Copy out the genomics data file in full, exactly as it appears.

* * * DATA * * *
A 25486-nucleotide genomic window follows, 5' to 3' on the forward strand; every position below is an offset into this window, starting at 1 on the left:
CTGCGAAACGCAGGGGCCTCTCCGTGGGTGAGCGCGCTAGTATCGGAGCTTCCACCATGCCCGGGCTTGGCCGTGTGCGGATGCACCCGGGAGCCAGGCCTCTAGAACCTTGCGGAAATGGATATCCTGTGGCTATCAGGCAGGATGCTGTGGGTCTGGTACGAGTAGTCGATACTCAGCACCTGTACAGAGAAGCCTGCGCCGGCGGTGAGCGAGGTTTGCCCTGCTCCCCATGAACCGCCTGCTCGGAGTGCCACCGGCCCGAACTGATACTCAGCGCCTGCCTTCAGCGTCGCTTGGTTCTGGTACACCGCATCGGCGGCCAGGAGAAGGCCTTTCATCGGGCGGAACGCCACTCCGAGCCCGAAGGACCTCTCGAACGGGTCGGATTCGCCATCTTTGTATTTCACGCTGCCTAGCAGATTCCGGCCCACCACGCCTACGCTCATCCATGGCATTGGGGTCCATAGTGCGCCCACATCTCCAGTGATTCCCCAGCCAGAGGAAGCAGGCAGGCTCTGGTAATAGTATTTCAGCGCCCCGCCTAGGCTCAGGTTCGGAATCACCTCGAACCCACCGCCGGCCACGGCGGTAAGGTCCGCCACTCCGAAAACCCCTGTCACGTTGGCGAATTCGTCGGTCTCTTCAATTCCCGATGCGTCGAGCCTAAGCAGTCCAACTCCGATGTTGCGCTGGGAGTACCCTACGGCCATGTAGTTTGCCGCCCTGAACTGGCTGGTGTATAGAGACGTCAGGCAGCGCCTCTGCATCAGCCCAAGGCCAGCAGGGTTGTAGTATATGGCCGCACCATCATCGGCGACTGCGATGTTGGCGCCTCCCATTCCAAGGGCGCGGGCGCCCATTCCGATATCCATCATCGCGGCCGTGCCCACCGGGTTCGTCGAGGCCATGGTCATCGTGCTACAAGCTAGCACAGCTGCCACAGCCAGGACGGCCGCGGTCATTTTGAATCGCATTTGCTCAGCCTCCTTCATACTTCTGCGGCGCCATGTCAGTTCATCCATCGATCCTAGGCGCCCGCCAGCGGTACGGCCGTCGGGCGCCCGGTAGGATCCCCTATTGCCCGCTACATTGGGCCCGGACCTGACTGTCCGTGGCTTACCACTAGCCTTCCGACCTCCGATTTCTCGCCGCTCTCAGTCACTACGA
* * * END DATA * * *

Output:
A 25486-nucleotide genomic window follows, 5' to 3' on the forward strand; every position below is an offset into this window, starting at 1 on the left:
CTGCGAAACGCAGGGGCCTCTCCGTGGGTGAGCGCGCTAGTATCGGAGCTTCCACCATGCCCGGGCTTGGCCGTGTGCGGATGCACCCGGGAGCCAGGCCTCTAGAACCTTGCGGAAATGGATATCCTGTGGCTATCAGGCAGGATGCTGTGGGTCTGGTACGAGTAGTCGATACTCAGCACCTGTACAGAGAAGCCTGCGCCGGCGGTGAGCGAGGTTTGCCCTGCTCCCCATGAACCGCCTGCTCGGAGTGCCACCGGCCCGAACTGATACTCAGCGCCTGCCTTCAGCGTCGCTTGGTTCTGGTACACCGCATCGGCGGCCAGGAGAAGGCCTTTCATCGGGCGGAACGCCACTCCGAGCCCGAAGGACCTCTCGAACGGGTCGGATTCGCCATCTTTGTATTTCACGCTGCCTAGCAGATTCCGGCCCACCACGCCTACGCTCATCCATGGCATTGGGGTCCATAGTGCGCCCACATCTCCAGTGATTCCCCAGCCAGAGGAAGCAGGCAGGCTCTGGTAATAGTATTTCAGCGCCCCGCCTAGGCTCAGGTTCGGAATCACCTCGAACCCACCGCCGGCCACGGCGGTAAGGTCCGCCACTCCGAAAACCCCTGTCACGTTGGCGAATTCGTCGGTCTCTTCAATTCCCGATGCGTCGAGCCTAAGCAGTCCAACTCCGATGTTGCGCTGGGAGTACCCTACGGCCATGTAGTTTGCCGCCCTGAACTGGCTGGTGTATAGAGACGTCAGGCAGCGCCTCTGCATCAGCCCAAGGCCAGCAGGGTTGTAGTATATGGCCGCACCATCATCGGCGACTGCGATGTTGGCGCCTCCCATTCCAAGGGCGCGGGCGCCCATTCCGATATCCATCATCGCGGCCGTGCCCACCGGGTTCGTCGAGGCCATGGTCATCGTGCTACAAGCTAGCACAGCTGCCACAGCCAGGACGGCCGCGGTCATTTTGAATCGCATTTGCTCAGCCTCCTTCATACTTCTGCGGCGCCATGTCAGTTCATCCATCGATCCTAGGCGCCCGCCAGCGGTACGGCCGTCGGGCGCCCGGTAGGATCCCCTATTGCCCGCTACATTGGGCCCGGACCTGACTGTCCGTGGCTTACCACTAGCCTTCCGACCTCCGATTTCTCGCCGCTCTCAGTCACTACGA